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TASTE IT: Crack Shack

Eating our way through the menu at S.D.'s new fried chicken joint


Photo by Paul Body

Fried chicken shouldn’t work in San Diego. This is a city that takes its waistline very seriously. But we’re also human, and fried chicken is catnip for humans.  And so The Crack Shack is a very, very good idea. If there’s a remaining hole in San Diego’s bustling restaurant scene, it’s a fried chicken joint.

The popularity of Carnitas Snack Shack—where pork belly may be the least caloric monster on the menu—has proven that San Diegans are more than leaf-nibbling fat dodgers. Flavor matters. And few foods on the planet are more flavorful and comforting than a piece of chicken, dredged in various herbs and spices, deep-fried to the crispy, orange-brown skin tone of George Hamilton.

Fresh off the raging success of Juniper & Ivy, chefs Richard Blais and Jon Sloan, along with owner Michael Rosen, decided to essentially build this outdoor chicken shack in the parking lot of their flagship restaurant. The commute to work for them is about 20 feet.

The Crack Shack experience starts at a window, as shacks should. The line is usually pretty long. After ordering you mak e your way to shaded outdoor seating. There’s a full bar. Servers take your drink orders. There’s a wall mural of the Beatles’ classic Abbey Road album cover (the one where they’re walking in a crosswalk) with the musicians’ heads replaced by chicken heads. There’s a bocce ball court, which kids use on the weekend a makeshift playground. There’s music playing. It feels like a day party waiting to happen.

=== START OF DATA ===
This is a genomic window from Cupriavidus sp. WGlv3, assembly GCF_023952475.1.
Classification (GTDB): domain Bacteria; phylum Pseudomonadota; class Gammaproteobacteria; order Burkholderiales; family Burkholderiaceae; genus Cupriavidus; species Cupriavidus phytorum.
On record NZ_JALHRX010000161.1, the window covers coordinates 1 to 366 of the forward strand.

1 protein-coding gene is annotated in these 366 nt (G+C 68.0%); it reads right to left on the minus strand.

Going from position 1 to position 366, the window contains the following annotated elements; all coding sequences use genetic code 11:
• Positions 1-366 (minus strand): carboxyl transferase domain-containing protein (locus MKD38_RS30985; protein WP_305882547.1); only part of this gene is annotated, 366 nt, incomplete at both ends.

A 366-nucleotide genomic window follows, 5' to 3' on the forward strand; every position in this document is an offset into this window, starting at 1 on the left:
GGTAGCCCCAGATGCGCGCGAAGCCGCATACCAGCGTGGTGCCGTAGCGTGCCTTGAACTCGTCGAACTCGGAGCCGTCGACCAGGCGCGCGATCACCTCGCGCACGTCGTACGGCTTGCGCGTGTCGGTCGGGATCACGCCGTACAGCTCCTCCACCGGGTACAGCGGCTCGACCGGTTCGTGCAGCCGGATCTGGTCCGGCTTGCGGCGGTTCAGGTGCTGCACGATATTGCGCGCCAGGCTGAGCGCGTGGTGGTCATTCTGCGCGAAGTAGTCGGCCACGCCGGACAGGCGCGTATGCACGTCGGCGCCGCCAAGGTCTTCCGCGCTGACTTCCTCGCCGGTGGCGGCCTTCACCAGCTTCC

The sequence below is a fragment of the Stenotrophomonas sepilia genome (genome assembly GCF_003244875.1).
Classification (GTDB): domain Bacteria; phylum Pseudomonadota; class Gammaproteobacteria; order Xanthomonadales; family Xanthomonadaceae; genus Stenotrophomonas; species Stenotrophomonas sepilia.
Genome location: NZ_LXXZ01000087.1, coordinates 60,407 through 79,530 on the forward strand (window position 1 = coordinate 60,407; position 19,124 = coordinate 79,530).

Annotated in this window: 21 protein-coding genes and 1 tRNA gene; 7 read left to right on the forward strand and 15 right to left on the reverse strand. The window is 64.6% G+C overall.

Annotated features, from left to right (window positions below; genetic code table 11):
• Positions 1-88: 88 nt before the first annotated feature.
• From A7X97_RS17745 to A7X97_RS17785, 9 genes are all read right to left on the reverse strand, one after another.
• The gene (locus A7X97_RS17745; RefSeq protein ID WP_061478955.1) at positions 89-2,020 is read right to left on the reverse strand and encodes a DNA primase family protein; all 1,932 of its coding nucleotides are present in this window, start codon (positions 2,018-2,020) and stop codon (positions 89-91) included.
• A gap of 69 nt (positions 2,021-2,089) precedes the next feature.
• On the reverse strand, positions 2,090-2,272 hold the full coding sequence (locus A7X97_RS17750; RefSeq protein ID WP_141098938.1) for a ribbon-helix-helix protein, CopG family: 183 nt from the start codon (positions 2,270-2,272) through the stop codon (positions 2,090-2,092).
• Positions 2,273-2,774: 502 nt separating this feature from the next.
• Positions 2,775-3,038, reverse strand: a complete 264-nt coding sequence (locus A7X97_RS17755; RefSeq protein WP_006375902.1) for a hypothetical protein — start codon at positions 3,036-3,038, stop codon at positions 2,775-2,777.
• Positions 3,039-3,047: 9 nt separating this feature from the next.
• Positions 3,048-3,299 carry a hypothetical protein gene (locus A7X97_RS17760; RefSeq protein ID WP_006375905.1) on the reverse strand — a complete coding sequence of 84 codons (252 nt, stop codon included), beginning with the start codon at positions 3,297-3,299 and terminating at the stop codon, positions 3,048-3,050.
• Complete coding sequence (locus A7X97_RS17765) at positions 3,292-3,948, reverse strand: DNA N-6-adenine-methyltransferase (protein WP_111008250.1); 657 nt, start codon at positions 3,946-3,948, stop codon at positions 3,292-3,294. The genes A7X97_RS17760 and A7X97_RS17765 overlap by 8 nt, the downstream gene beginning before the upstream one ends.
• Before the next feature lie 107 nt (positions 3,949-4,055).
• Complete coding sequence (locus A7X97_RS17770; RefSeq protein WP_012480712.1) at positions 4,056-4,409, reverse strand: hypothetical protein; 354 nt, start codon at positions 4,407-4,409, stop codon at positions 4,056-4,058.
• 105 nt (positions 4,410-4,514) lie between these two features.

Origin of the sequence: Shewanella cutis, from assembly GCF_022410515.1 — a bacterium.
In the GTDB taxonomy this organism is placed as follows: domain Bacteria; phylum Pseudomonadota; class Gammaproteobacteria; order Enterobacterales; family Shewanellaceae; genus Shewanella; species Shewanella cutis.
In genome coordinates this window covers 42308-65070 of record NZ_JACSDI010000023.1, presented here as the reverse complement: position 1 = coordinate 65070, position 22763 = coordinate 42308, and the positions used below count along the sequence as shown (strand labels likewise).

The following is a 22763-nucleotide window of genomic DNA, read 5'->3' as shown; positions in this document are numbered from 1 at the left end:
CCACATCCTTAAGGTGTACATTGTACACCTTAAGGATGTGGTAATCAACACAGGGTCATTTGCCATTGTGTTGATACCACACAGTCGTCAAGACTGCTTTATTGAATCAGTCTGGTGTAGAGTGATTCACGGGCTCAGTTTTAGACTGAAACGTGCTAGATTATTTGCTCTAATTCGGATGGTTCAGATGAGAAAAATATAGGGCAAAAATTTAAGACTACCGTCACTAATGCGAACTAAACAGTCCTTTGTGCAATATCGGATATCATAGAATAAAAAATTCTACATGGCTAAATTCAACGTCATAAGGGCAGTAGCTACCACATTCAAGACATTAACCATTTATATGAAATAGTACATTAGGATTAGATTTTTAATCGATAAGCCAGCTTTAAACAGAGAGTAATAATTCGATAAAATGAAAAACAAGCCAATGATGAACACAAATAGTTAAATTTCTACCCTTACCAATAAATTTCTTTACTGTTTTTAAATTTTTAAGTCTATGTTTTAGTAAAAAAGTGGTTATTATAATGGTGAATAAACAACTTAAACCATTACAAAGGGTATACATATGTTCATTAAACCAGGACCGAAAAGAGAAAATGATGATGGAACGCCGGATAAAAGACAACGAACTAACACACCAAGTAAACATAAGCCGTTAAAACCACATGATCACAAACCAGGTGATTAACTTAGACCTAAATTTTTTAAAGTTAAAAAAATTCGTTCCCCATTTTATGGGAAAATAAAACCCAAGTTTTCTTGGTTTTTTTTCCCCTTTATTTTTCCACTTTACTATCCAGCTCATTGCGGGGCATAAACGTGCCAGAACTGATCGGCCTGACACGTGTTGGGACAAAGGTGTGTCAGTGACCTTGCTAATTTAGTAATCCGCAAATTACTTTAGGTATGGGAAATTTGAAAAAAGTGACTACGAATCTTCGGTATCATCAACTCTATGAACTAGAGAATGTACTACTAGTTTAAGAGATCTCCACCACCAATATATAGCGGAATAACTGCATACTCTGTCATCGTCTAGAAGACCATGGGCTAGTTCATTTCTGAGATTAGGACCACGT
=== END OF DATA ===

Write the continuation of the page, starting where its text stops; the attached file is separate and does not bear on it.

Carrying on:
Blais and Sloan are serving good, drug-free chickens here. They’re literally getting their Jidori chickens the morning they’re slaughtered. Fresh meat. Good meat. Which matters in the chicken world, since no meat in the American food system has been so severely screwed with—abused, pumped full of drugs and disease-addled.

We popped in for a tasting, and here are a few thoughts, dish-by-dish.


Excellent. Extremely juicy. Crack Shack worked with the same spice company that works with Thomas Keller on his fried chicken herb blend. It’s not the same, but obviously it’s a trusted, excellent source. And it shows. Incredibly crispy and flavorful, but juicy inside. Sloan says in the beginning, the fried chicken freaked out customers. Americans are used to bloodless chicken—commercial chicken that’s been rinsed and chemically treated until no trace of blood remains. But with the Crack Shack’s Jidori chicken, blood is a good thing. It’s a normal part of having very good, quality, non-commercial chicken. And so they’ve started including the disclaimer that you can see here in the photo.


This may be the best thing about the Crack Shack’s program. There are very few places that give you this many quality sauces for free. There’s a chimichurri sauce (classic Argentinian meat accompaniment with cilantro, parsley, garlic, etc.), Baja hot sauce, kimchi barbecue (fantastic, with the kimchi cutting the sweet barbecue), curry mustard, a dill-forward buttermilk ranch, and cracksup. Using these six sauces, included at each table in a caddy, makes each bite of fried chicken a different experience. Gourmet playful.


Oh, Jesus. This is fantastic. It starts with a brioche, which is slathered with miso-maple butter. That butter is some magic, served also with their house biscuits. In the sandwich is crispy fried chicken, bacon, a fried egg and cheddar. The chicken is brined, which makes it incredibly juicy. Three bites is enough. Share it with the whole family or broke friends.